Town Survey Update 1998/2001

High Street West: Sheet five

Building: 55 Photo: A5


Originally, late 18th century classical style building, known as ‘The White House’ with rendered façade and mainly on two storeys with three bays, the centre being set forward and raised to form large dormer capped by ‘Georgian’ gable. Each bay having three double hung sash window façade on first floor with large display windows on ground floor divided in three and inserted later on each side of central entrance door with pillared portico over and curved bay windows with small glass panes set on each side.

First floor windows separated by fluted columns with carved heads set in wall face, some having rounded heads. Strong moulded string courses with brackets across whole width of façade over first floor windows, at eaves level on gable and less strong over ground floor windows.

Main slated roof had single flat headed dormers over each side section.

Building allowed to deteriorate and demolition eventually authorised by Minister in 1971 after appeal as part of proposed modern development between The White House and Rockdale Road.

Residential occupation, one or two, residences at times:

Clerk of the Peace for Kent – Charles Willard – 1791 to

Reverend Curteis – 1851 to

Separate dwellings – William Holcroft – 1881 to 1890

– William K Knocker – 1881 to 1890

Preparatory school – 1890 to 1897

Residence/office use by Knockers until move to The Red House in 1934

Antique Dealers – Martin and Dolton – 1936 to 1950

– Samuelson – 1950 to 1971+

Current Use:

55 high st A5

Bicycle shop – Bicycles – south part ground floor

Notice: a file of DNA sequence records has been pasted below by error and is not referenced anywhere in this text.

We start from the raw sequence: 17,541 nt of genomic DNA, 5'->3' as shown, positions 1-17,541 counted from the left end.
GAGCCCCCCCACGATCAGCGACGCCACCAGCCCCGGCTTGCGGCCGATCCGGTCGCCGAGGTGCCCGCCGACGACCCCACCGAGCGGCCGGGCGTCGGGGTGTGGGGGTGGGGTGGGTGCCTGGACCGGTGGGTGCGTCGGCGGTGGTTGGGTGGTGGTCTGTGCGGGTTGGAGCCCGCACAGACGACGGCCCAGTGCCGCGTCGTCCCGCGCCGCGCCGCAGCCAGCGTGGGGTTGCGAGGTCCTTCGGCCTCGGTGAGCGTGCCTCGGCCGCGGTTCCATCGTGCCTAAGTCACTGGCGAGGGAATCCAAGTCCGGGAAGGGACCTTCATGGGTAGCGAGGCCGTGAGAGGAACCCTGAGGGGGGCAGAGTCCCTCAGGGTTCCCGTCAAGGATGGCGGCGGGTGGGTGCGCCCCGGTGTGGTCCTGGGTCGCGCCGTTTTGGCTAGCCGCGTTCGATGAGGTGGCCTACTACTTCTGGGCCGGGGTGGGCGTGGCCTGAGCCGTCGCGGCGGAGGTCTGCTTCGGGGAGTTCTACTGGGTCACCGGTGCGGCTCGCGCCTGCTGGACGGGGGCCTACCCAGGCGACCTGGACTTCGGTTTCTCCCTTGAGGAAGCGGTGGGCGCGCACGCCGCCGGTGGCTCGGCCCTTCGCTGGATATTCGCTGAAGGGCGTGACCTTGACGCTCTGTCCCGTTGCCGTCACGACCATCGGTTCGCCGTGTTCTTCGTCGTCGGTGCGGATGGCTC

Optician – Melson Wingate – north part ground floor

Offices – first floor

Residential flat on second floor/roof


Modern two storey brick building with dormer windows in ‘mansard’ roof forming second floor residential accommodation.

Ground floor, two single pane display windows and one double door in aluminium frames on each side of central brick projecting bay containing double door in aluminium frame to first floor. Display windows and adjacent doors having curved brick-on-edge lintels with fanlights over doors.

First floor, three aluminium framed projecting bay windows on each side of central projecting bay with double casement window. Each bay window consists of pair of single pane sliding windows with matching fanlights over, and two sub-cill solid panels under plain transome. All bays supported by projecting cantilevered bases and capped with lead flashing to roof. Sides of bays match fronts but are narrower and double casement in centre bay is similar to the fronts of each bay. Brick walls of building capped with pre-cast concrete coping.

Roof, three single top hung white painted windows to dormers on each side of double top hung white painted window in centre. Flank walls and roofs to all dormers in lead and sited in ‘mansard’ roof of plain clay tiles and ridge.

Note: since photograph taken, the aluminium bays have been replaced by white painted timber structures with similar arrangement of windows and panels. The canopy over the central entrance has been removed and the entrance re-modelled in a simpler form with recessed glass door and the whole projecting bay rendered and painted white.


A modern building on one of the most prominent sites in the town and in key position opposite The Red House with nothing to recommend it, the recent alterations although making a modest improvement having little overall significance. Sympathetic replacement therefore recommended.

Importance: C/D

Not included in previous survey.